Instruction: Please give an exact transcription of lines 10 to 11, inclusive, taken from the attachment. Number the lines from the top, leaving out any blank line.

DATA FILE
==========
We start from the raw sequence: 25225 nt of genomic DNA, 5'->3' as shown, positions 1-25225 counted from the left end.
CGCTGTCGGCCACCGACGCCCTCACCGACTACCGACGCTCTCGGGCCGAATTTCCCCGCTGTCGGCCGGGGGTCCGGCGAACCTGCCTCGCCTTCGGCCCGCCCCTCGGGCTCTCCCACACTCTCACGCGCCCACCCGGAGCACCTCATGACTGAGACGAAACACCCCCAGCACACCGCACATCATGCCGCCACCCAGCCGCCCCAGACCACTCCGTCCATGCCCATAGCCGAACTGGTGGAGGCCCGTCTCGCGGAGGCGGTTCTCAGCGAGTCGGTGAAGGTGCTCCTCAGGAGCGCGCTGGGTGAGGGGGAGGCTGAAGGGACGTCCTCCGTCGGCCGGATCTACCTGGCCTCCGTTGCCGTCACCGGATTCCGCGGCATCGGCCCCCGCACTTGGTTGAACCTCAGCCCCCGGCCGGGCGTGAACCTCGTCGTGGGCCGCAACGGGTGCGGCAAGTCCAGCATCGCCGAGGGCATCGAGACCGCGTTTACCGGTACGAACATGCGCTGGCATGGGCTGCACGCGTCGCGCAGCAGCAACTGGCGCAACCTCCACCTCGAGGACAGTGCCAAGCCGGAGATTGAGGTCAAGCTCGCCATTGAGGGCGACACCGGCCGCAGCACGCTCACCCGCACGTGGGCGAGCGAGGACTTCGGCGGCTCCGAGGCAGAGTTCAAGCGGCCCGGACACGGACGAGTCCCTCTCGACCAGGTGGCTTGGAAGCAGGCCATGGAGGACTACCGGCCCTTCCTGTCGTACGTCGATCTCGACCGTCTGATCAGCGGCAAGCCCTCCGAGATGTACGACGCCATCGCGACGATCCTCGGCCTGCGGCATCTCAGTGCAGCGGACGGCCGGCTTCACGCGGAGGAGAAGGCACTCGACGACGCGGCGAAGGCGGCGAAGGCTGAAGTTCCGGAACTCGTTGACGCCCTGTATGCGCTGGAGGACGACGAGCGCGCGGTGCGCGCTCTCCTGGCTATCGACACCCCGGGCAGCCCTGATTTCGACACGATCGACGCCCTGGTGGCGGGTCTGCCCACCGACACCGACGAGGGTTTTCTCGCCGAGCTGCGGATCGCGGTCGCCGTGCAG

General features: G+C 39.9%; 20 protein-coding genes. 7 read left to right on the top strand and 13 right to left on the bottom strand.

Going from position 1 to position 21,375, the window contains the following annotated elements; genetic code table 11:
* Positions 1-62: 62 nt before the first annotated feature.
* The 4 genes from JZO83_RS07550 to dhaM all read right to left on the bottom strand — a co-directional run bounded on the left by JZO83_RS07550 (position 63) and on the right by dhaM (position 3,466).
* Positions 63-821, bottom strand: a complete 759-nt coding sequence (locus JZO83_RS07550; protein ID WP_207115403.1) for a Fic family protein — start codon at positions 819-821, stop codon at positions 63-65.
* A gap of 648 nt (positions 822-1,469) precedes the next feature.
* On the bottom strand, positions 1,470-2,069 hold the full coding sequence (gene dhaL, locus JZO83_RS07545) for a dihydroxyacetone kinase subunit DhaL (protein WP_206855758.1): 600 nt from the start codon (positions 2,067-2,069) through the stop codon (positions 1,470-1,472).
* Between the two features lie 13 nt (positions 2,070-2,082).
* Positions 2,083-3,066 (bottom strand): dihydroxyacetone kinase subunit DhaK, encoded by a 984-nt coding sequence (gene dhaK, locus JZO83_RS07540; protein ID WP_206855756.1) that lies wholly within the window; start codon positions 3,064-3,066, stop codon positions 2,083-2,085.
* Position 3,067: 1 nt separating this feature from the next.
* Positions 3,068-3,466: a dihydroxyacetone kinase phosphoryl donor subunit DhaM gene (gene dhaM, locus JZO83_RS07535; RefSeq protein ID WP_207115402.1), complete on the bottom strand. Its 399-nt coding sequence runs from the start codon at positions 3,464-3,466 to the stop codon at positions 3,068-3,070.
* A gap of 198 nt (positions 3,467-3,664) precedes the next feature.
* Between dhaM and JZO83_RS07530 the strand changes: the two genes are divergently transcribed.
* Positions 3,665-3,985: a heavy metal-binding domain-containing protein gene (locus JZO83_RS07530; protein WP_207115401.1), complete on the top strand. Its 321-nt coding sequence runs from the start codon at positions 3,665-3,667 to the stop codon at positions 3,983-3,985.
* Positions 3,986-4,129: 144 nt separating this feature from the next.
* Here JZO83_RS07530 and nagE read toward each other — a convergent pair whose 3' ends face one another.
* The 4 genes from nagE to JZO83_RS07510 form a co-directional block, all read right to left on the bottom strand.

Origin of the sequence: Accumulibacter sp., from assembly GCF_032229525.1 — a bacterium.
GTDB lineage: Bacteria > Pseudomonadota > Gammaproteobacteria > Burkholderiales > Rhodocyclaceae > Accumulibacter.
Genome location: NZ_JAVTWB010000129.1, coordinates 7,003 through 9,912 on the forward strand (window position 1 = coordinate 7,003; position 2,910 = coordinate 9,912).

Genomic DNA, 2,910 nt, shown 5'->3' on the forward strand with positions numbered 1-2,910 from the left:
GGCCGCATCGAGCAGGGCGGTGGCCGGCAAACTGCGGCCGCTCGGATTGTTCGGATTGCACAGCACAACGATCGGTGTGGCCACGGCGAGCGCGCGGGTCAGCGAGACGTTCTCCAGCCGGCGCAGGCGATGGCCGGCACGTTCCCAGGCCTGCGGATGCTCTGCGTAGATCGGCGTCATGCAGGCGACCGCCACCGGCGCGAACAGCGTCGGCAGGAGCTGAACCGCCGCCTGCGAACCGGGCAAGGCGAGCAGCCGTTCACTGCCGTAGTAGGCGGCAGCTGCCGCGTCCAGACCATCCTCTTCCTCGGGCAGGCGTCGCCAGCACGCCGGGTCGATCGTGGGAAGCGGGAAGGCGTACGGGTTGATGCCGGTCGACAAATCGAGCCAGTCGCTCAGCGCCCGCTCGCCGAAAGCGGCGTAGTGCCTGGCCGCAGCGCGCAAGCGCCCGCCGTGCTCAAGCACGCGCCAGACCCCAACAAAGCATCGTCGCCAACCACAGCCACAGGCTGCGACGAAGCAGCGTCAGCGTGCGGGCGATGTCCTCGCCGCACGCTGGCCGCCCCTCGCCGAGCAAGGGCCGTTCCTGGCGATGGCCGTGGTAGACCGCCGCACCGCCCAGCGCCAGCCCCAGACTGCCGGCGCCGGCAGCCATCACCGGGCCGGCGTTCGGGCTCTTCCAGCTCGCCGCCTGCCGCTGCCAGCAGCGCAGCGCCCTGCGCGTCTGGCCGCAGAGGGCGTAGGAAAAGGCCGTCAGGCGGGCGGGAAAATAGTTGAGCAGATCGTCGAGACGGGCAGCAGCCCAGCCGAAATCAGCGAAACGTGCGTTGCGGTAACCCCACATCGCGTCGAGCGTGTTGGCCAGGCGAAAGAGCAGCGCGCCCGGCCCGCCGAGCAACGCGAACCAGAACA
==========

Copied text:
* Between the two features lie 13 nt (positions 2,070-2,082).
* Positions 2,083-3,066 (bottom strand): dihydroxyacetone kinase subunit DhaK, encoded by a 984-nt coding sequence (gene dhaK, locus JZO83_RS07540; protein ID WP_206855756.1) that lies wholly within the window; start codon positions 3,064-3,066, stop codon positions 2,083-2,085.